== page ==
• @DVK Either way, once we started thinking about how to reduce inequality, the fungibility of money was going to be main way to treat the symptoms. Incidentally, equality through other mechanisms was considered; such as compulsory education to equalise intellect and eugenics to equalise physical health. In theory, as suggested in Peter Hamilton's works, equality of wealth is sufficient to equalise physical attributes once those attributes become modifiable (e.g. genetic engineering). – LateralFractal Oct 10 '14 at 17:45
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    In any case, money was the only workable lever available in the 19th century and considered the only self evident one; hence the lack of explicit rumination in the mainstream literature. – LateralFractal Oct 10 '14 at 17:46
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I think the culprit has to be those utilitarian economists. In the end, equality isn't about money, per se, it's about happiness, fulfillment, and the ability to meet one's wants. In the 1900s Jeremy Bentham and succeeding economists theorized the idea of utility as an empirical sum of all these pleasures. Unfortunately, it proved completely impossible to actually measure. Daniel Reed gives a good summation in a paper on Utilitarians:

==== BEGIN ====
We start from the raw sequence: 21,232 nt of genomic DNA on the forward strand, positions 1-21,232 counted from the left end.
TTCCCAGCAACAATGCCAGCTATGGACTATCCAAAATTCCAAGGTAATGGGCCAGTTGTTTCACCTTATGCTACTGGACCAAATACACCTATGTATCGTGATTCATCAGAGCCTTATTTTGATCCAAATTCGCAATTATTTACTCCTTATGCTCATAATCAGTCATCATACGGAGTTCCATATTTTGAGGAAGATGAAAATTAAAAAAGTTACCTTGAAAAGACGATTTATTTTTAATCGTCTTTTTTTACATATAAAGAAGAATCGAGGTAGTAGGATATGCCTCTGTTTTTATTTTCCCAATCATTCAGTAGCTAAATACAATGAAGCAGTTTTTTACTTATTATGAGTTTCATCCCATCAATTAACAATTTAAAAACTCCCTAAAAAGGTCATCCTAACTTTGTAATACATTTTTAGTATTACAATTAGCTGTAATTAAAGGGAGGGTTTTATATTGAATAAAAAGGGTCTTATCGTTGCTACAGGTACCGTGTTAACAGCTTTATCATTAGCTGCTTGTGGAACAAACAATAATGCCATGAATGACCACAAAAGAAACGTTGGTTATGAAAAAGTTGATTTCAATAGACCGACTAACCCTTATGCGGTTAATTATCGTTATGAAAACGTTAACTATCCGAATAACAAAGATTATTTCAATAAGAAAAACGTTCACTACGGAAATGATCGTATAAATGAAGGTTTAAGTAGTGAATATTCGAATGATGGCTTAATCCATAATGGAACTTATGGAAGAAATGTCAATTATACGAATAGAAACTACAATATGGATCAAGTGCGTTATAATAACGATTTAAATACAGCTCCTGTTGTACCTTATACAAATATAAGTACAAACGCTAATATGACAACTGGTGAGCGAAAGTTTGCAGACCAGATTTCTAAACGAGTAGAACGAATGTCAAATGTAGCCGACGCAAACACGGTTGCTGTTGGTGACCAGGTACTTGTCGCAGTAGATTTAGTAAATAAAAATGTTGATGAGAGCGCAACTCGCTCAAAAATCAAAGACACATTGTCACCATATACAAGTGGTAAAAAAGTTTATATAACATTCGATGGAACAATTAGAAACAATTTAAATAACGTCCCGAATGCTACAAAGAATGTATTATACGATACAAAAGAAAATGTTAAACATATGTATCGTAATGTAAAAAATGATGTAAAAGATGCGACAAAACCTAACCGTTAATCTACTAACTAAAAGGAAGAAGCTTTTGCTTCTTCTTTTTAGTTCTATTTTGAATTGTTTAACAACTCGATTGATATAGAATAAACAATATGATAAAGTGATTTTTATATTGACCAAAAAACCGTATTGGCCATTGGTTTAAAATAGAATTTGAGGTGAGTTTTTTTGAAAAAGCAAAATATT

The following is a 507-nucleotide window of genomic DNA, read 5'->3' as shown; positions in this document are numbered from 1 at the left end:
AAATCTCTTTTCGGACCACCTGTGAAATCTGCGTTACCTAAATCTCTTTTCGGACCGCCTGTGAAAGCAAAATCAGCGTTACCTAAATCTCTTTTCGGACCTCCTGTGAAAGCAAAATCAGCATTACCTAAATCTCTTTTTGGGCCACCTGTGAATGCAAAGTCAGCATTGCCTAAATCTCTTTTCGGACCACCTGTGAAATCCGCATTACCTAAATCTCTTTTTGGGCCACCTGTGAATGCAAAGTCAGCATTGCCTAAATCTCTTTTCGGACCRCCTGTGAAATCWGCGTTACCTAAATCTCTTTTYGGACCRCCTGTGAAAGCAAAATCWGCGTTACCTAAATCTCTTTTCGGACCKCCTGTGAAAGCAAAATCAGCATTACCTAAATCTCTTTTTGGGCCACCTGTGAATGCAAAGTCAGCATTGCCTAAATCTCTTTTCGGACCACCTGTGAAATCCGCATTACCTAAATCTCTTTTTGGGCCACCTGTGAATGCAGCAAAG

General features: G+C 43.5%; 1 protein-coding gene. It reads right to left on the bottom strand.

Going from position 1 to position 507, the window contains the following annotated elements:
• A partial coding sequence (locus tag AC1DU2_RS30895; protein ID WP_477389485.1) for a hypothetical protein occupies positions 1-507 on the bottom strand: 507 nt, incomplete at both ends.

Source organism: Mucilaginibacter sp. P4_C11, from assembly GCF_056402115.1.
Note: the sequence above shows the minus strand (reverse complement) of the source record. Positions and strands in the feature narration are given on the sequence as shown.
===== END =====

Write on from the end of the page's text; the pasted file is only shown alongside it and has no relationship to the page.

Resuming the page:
...while pleasures and pains constituted the metaphysical foundation of utilitarian economics, neither their measurement nor even their existence was central to their methods. Rather, choice behavior was assumed to reflect, however roughly, the quantity of utility derived from a choice. Marshall (1920), indeed, was explicit about what assumptions were being made, and their potential shortcomings ...

"It cannot be too much insisted that to measure directly, or per se, either desires or the satisfaction which results from their fulfilment is impossible, if not inconceivable. If we could, we should have two accounts to make up, one of desires, and the other of realized satisfactions. And the two might differ considerably. … But as neither of them is possible, we fall back on the measurement which economics supplies, of the motive or moving force to action: and we make it serve, with all its faults, both for the desires which prompt activities and for the satisfactions that result from them." (Book III, Chapter III, Footnote 57).